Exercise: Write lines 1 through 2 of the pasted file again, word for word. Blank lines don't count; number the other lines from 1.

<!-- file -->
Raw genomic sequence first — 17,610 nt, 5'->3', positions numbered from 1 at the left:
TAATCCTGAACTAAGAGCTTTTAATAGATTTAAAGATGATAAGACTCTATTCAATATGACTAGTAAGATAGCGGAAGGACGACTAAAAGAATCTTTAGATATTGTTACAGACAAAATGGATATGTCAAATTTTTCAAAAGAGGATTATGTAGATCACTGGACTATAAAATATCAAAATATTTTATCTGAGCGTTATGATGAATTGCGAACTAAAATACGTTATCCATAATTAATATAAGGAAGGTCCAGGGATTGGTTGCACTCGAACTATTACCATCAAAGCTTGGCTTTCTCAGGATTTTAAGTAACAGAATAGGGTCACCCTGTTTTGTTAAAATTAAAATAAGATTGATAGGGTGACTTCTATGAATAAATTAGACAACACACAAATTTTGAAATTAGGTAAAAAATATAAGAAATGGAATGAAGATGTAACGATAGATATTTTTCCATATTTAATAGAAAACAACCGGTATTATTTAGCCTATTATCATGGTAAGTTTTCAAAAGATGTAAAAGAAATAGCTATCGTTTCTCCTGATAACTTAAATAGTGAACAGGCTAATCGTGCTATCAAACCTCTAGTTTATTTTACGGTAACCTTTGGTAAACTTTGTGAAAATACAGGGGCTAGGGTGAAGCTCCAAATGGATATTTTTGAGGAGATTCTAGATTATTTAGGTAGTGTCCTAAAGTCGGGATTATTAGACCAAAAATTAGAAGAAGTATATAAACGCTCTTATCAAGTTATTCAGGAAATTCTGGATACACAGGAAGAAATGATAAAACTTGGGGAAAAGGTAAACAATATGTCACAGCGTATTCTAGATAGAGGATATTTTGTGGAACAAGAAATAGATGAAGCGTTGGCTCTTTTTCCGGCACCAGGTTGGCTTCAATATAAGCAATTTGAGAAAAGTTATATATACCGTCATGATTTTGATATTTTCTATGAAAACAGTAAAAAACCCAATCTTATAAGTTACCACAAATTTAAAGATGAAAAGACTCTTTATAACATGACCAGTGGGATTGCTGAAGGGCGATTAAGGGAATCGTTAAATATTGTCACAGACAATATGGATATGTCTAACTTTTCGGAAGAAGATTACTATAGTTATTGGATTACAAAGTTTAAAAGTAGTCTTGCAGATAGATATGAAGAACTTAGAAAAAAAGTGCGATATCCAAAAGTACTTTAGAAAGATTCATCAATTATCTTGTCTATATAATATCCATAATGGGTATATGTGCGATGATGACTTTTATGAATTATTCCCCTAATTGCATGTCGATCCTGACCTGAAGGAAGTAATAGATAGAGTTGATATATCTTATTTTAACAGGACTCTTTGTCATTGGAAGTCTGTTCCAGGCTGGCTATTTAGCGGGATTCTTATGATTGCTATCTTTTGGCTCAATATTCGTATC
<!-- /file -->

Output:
Raw genomic sequence first — 17,610 nt, 5'->3', positions numbered from 1 at the left:
TAATCCTGAACTAAGAGCTTTTAATAGATTTAAAGATGATAAGACTCTATTCAATATGACTAGTAAGATAGCGGAAGGACGACTAAAAGAATCTTTAGATATTGTTACAGACAAAATGGATATGTCAAATTTTTCAAAAGAGGATTATGTAGATCACTGGACTATAAAATATCAAAATATTTTATCTGAGCGTTATGATGAATTGCGAACTAAAATACGTTATCCATAATTAATATAAGGAAGGTCCAGGGATTGGTTGCACTCGAACTATTACCATCAAAGCTTGGCTTTCTCAGGATTTTAAGTAACAGAATAGGGTCACCCTGTTTTGTTAAAATTAAAATAAGATTGATAGGGTGACTTCTATGAATAAATTAGACAACACACAAATTTTGAAATTAGGTAAAAAATATAAGAAATGGAATGAAGATGTAACGATAGATATTTTTCCATATTTAATAGAAAACAACCGGTATTATTTAGCCTATTATCATGGTAAGTTTTCAAAAGATGTAAAAGAAATAGCTATCGTTTCTCCTGATAACTTAAATAGTGAACAGGCTAATCGTGCTATCAAACCTCTAGTTTATTTTACGGTAACCTTTGGTAAACTTTGTGAAAATACAGGGGCTAGGGTGAAGCTCCAAATGGATATTTTTGAGGAGATTCTAGATTATTTAGGTAGTGTCCTAAAGTCGGGATTATTAGACCAAAAATTAGAAGAAGTATATAAACGCTCTTATCAAGTTATTCAGGAAATTCTGGATACACAGGAAGAAATGATAAAACTTGGGGAAAAGGTAAACAATATGTCACAGCGTATTCTAGATAGAGGATATTTTGTGGAACAAGAAATAGATGAAGCGTTGGCTCTTTTTCCGGCACCAGGTTGGCTTCAATATAAGCAATTTGAGAAAAGTTATATATACCGTCATGATTTTGATATTTTCTATGAAAACAGTAAAAAACCCAATCTTATAAGTTACCACAAATTTAAAGATGAAAAGACTCTTTATAACATGACCAGTGGGATTGCTGAAGGGCGATTAAGGGAATCGTTAAATATTGTCACAGACAATATGGATATGTCTAACTTTTCGGAAGAAGATTACTATAGTTATTGGATTACAAAGTTTAAAAGTAGTCTTGCAGATAGATATGAAGAACTTAGAAAAAAAGTGCGATATCCAAAAGTACTTTAGAAAGATTCATCAATTATCTTGTCTATATAATATCCATAATGGGTATATGTGCGATGATGACTTTTATGAATTATTCCCCTAATTGCATGTCGATCCTGACCTGAAGGAAGTAATAGATAGAGTTGATATATCTTATTTTAACAGGACTCTTTGTCATTGGAAGTCTGTTCCAGGCTGGCTATTTAGCGGGATTCTTATGATTGCTATCTTTTGGCTCAATATTCGTATC